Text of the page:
Photo courtesy of Peyton Williams/NC State athletics

During his time in Raleigh, linebacker Nate Irving was a fan favorite. A 3-year contributor for NC State, Irving finished his career with more than 200 tackles, 40 for loss, nine sacks and four interceptions.

During his final season with the Wolfpack in 2010, Irving was named an All-American by Sports Illustrated and Scout. Irving was not only outstanding on the field, but overcame obstacles off of it. The standout linebacker missed all of 2009 after being involved in a horrific car accident.

Irving returned as a senior and set the ACC on fire. In 2010, Irving recorded 21.5 tackles for loss, including an FBS single-game record eight in a win over Wake Forest. He added seven sacks en route to earning the Brian Piccolo Award, which annually goes to the most courageous player in the ACC.

Irving would spend five years in the NFL with the Denver Broncos and Indianapolis Colts. He was inducted as an ACC Football Legend in 2019.

In a 4-part series, we caught up with Irving to discuss him time in Raleigh among other things. In the third part, Irving says what he values most about his time at North Carolina State.

“I Don’t Even Like Football”

While Irving enjoyed watching the great NC State defenses, playing football wasn’t something he enjoyed for very long. Irving said he had little interest in it at all until he moved from New Jersey to North Carolina in high school.

“I didn’t even like football, believe it or not,” he said. “I only started playing when I transferred down to North Carolina for school. Back home, back in Jersey, I used to walk home from school; it was a only a couple blocks. When I got down here to North Carolina, you had to ride the bus. And I didn’t even know what bus I had to ride. So I walked out of the building and I seen an old white guy, covered in white hair. I didn’t know who he was. But here’s this old white guy, white hair and a bucket hat. And I’m just walking around and I see the buses pull off and I’m like, ‘damn, I’m stuck’.

“And he yelled at me to go into the weight room and sign up,” Irving added. “I ask him what I’m signing up for and he says I’m signing up to play football. I said I don’t even like football. He said just go in there and sign up. So I signed up and started playing.”

Once football became part of Irving’s life, it came natural. It wasn’t until his senior season, however, that he realized how good he actually was.

“my junior year, I got a couple letters,” he said. “But my senior year, I was like ‘wow, I got a chance to go to college and play football’. That’s a real thing.”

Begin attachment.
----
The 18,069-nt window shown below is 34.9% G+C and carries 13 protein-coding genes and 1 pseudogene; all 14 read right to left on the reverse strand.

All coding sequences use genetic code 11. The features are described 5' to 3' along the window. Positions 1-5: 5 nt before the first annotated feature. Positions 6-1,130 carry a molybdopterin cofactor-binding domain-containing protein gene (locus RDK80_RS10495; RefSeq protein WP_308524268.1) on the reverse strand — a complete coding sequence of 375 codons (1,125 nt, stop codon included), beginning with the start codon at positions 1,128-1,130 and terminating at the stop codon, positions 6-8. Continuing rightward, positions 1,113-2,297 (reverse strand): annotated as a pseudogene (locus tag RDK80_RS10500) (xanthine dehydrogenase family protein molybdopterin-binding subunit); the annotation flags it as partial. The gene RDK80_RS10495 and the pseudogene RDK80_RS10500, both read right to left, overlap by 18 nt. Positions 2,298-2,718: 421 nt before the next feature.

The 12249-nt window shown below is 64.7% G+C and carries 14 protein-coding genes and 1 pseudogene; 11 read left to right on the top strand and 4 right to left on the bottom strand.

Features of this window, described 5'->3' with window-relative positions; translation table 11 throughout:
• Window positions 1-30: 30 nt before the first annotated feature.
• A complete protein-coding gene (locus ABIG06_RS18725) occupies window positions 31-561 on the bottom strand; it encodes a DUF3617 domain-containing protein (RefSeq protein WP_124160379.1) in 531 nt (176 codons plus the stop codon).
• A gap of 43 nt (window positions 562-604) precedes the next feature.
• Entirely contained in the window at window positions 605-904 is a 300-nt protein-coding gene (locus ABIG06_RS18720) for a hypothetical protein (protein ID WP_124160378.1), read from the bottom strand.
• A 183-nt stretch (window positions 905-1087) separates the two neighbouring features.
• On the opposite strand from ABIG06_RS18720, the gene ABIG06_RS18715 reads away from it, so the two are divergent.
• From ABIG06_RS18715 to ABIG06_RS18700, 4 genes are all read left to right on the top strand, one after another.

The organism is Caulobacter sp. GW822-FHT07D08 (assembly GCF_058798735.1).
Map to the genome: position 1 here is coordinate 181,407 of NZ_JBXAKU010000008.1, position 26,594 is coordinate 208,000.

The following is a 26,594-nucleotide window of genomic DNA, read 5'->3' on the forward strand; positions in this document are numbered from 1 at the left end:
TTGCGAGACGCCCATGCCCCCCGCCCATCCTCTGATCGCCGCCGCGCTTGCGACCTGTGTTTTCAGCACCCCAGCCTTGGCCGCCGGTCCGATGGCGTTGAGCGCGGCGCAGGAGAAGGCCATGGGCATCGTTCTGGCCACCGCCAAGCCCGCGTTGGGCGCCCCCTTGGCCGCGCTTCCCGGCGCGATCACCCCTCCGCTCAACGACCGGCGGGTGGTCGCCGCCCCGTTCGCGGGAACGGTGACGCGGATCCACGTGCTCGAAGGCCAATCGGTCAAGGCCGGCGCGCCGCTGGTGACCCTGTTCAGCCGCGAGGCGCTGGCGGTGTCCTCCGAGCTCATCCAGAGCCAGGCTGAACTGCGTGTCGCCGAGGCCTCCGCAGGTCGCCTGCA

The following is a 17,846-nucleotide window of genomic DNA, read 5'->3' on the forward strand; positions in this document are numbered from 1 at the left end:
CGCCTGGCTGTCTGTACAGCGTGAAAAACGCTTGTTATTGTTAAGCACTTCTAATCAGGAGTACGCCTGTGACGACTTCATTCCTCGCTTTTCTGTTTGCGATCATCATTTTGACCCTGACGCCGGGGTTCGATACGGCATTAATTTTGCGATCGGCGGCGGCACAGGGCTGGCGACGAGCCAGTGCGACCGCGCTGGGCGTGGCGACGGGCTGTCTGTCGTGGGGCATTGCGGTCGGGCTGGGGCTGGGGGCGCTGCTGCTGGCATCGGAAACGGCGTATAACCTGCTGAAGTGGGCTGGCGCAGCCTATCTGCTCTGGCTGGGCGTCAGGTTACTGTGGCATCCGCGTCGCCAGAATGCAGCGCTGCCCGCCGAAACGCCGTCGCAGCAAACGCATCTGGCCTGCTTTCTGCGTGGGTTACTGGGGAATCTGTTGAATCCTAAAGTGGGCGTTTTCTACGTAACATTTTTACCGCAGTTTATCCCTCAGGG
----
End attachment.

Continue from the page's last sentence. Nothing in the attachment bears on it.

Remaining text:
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Irving had recognized his talent, but his best position was ambiguous for a while. At a small school, Irving played in many spots.

“Our school was 1A, so I played both ways: tight end, split out wide some, defensive end,” he said. “Then one year, we had our defensive ends line up at outside linebacker and then drop. And the following year, they put me at linebacker full-time. And that was it. I accepted it and tried to do what I could.”

Remembering NC State

When looking back on his time at NC State, Irving said it’s inarguable that it was a success. Not only was he an All-ACC and All-American linebacker, but his time in Raleigh was bigger than football.

“I was able to graduate, and that’s what the goal was,” he said. “I was also able to build some relationships that are lifelong relationships with guys that I still talk to today. To this day, I can call ’em up and have a conversation. Those relationships, those experiences, everything that I worked through — good and bad — I wouldn’t change nothing. I couldn’t ask for anything else man. That’s all you can ask for. I got my degree and I did what I had to do. I don’t have any complaints about it.”

Overcoming Adversity

Irving missed all of his junior season to injuries suffered in a car accident. Although he was unable to play in 2009, Irving said watching from the sidelines made him a smarter player.

“I was able to learn so much from different coaches,” he said. “I sat out one year and was able to see things from a different angle — as a coordinator or a coach, aside from being a player. To me, I always seen a play, practiced a play, and I’d go play football. The coaches always gave me something to look at, something to think about.”

The only regret that Irving said he has about his time at NC State is being unable to win the ACC. As a senior in 2010, Irving and NC State needed only to win at Maryland in the regular season finale to advance to the conference title game. The Terrapins ultimately held off the Wolfpack, 38-31.

“I wish we could’ve won a title, like an ACC title — to be able to give that to the fans and give that to the school,” he said. “But unfortunately, we couldn’t. That’s the only thing that I feel like was a letdown, in my eyes. We had guys; I think we had a year, that at one point, our whole defense was playing in the NFL. You have so much talent come through there and to just not be able to put it in the trophy room for each other, for the coaches, for the university — I think that’s one thing that a lot of us would say we wish we could’ve done.”